Books: Reading Activities for Children

Reading is both fun and educational. Make it part of your child’s life. The following tips can help.

Help your child learn

  • Keep books, magazines, and newspapers around the house. Garage sales and thrift stores often sell books at low prices. Magazines just for children include Boys’ Life, Highlights for Children, National Geographic Kids, Ranger Rick and Stone Soup.
  • Use a low shelf or a few baskets to make a small family library and allow your child to arrange the books.
  • Let your child ask questions when you read him a book.
  • Let younger children interact with the story by making sound effects for the cars, animals, or other characters.
  • Talk with your child about the characters and why they acted a certain way.
  • Talk about the problem or conflict in the story and how it was solved by the characters.
  • Ask your child about his favorite part of the story and why he liked it.
  • Turn off cell phones and limit distractions when reading with your child. Also limit TV, video games, and other screen time to no more than 2 hours a day. This allows more time for reading, homework, or other family activities.

Building a love for reading

With younger children:

  • Set aside a special time of the day or week just for reading activities. Read aloud to your child and talk about the pictures or adventures.
  • Choose books with colorful pictures or buy books that your child can color. Sturdy books made of cloth or thick cardboard can be cleaned more easily and will last longer.
  • Make sure your child has a library card. Go to the library together to check out books and listen to story hour.
  • Suggest your child dress up as a favorite storybook character while playing make-believe or preparing for Halloween.
  • Help your child make his own book. Select a theme such as jungle animals, changing seasons, or a day at the beach. Let your child pick out magazine pictures, photographs, or make his own drawings. Use sturdy construction paper for the cover, and write a simple sentence about the picture at the bottom of each page.
  • Record a story in which you and your child both participate either by reading or making sound effects.
  • Read a poem, and then have your child draw a picture or make a collage about it.

With older children:

  • Let older children and teens choose books based on their interests.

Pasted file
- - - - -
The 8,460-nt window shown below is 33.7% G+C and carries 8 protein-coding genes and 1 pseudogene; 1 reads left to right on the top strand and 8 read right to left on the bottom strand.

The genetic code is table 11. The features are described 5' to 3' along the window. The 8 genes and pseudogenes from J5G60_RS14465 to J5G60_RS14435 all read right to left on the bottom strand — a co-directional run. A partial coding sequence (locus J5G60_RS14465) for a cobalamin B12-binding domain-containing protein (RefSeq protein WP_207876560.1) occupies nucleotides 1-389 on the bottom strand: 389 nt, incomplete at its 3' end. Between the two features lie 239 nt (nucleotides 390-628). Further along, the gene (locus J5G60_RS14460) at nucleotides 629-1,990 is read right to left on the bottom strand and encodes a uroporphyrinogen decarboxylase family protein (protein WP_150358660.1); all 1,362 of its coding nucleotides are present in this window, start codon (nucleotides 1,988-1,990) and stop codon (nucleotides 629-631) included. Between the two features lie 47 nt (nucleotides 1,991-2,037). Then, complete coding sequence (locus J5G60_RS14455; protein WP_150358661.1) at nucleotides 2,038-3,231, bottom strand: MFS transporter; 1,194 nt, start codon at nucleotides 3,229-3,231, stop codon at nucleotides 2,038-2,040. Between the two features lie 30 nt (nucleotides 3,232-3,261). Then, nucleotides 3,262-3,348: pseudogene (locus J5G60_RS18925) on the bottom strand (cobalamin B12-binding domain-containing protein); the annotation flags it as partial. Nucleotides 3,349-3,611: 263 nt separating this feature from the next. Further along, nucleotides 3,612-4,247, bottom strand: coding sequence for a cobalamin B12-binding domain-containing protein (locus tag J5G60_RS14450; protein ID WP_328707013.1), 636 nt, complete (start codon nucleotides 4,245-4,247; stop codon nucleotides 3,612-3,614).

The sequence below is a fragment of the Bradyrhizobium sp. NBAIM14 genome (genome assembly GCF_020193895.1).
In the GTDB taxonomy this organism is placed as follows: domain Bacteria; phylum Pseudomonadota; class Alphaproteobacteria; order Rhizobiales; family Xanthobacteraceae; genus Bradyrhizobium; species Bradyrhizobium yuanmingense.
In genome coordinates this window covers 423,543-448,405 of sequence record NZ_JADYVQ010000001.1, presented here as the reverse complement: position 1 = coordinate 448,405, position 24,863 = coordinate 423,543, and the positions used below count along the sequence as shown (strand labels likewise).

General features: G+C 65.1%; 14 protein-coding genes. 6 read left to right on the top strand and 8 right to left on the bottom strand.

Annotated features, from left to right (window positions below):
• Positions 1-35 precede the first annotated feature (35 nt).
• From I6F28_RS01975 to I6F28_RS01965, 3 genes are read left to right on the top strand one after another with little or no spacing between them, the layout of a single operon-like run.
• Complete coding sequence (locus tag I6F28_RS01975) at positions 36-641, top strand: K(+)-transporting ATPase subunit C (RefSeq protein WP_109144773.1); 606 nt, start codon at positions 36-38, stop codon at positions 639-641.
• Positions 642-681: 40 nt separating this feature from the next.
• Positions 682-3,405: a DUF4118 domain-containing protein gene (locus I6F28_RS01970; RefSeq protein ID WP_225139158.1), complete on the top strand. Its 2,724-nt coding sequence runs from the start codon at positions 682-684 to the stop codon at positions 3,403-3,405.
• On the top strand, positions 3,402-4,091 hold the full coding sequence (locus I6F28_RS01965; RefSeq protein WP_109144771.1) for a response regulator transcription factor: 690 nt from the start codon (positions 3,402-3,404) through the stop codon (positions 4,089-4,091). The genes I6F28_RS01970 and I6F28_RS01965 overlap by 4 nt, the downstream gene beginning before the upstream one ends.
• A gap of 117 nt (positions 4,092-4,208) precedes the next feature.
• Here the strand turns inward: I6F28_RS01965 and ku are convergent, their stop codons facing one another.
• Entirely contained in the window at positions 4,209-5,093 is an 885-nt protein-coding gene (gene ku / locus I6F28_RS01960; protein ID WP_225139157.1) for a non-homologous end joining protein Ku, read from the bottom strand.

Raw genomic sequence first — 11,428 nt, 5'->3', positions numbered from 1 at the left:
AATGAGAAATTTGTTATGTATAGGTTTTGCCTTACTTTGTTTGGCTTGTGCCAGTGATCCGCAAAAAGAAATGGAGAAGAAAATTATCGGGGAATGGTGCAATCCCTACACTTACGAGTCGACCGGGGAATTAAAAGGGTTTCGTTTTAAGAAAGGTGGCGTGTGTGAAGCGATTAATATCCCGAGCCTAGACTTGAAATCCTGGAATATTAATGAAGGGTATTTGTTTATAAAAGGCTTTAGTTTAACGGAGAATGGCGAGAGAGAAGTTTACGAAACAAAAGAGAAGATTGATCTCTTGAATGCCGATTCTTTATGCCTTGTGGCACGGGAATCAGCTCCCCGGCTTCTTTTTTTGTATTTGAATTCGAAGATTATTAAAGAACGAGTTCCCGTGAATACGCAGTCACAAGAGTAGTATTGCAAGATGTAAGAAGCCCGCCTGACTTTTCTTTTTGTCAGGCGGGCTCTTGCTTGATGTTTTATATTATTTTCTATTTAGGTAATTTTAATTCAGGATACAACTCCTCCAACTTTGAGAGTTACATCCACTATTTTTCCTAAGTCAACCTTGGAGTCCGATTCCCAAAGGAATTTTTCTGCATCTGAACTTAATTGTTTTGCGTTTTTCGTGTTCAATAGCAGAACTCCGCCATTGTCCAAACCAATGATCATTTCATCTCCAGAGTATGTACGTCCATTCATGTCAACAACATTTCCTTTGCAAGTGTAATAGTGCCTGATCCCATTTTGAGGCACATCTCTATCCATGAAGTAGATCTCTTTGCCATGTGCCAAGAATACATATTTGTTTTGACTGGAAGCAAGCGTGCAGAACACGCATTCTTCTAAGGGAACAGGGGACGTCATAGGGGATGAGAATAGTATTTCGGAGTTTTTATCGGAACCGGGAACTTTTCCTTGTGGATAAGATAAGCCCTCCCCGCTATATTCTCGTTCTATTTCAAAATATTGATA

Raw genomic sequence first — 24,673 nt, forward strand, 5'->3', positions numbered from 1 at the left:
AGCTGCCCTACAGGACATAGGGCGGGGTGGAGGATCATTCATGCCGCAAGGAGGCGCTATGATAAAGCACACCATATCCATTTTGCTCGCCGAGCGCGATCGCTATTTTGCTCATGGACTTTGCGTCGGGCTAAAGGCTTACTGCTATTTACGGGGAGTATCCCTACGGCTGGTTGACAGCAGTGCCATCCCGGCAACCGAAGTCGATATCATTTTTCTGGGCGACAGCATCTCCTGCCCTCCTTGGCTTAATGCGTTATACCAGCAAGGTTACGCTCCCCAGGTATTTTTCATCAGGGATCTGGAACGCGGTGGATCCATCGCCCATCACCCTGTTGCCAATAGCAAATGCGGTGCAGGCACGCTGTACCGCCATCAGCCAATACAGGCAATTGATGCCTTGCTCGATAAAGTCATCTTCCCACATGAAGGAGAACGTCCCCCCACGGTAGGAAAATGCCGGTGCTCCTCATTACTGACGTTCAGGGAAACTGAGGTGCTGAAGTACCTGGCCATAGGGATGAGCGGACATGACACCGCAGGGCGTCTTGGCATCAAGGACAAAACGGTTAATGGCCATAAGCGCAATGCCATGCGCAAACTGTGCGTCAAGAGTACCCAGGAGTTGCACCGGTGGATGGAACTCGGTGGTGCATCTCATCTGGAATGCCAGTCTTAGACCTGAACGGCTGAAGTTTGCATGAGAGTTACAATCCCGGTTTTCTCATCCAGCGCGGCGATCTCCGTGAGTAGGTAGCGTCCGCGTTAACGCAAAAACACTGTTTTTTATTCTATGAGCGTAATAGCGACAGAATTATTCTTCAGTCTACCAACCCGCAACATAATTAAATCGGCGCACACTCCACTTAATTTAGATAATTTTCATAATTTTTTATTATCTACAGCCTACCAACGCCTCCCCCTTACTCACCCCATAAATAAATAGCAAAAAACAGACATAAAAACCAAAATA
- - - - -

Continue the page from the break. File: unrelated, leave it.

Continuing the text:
• Encourage your child to use the school library. Many schools offer summer reading programs and offer students awards for reading books.
  • Let your child read out loud to you or show off his reading skills for younger siblings.
  • Read or suggest a book that was one of your favorites when you were your child’s age.
  • Make bookmarks out of felt or colored paper and give as gifts.
  • Find books about things in your child’s life. For example, books about where you will be going on your vacation. Learn about the geography, history, or current events.
  • Build or buy a book shelf and start a book collection based on your child’s interests.
  • Give a gift certificate to a local bookstore.
  • Suggest your child join a book club with friends or an online group based on your child’s interests or a favorite author.
  • Start a weekly family reading hour. Choose stories of interest to the whole family. Try poetry, humor, mysteries, adventure, and biographies. Read them aloud and talk about what you read. You could also set some time aside each week to talk about what each one in the family is reading.
  • Show your child the value of reading in daily life. Have your child read maps, menus, billboards, or news stories.
  • Avoid nagging, scolding and pressuring your child to read. Instead, be a role model and let him see you reading for pleasure. Talk about how reading can be a way to explore new places, become an expert on a topic, find new interests, or have a few laughs.
Developed by RelayHealth.
Pediatric Advisor 2015.1 published by RelayHealth.
Last modified: 2015-01-05
Last reviewed: 2015-01-05
This content is reviewed periodically and is subject to change as new health information becomes available. The information is intended to inform and educate and is not a replacement for medical evaluation, advice, diagnosis or treatment by a healthcare professional.
Copyright ©1986-2015 McKesson Corporation and/or one of its subsidiaries. All rights reserved.

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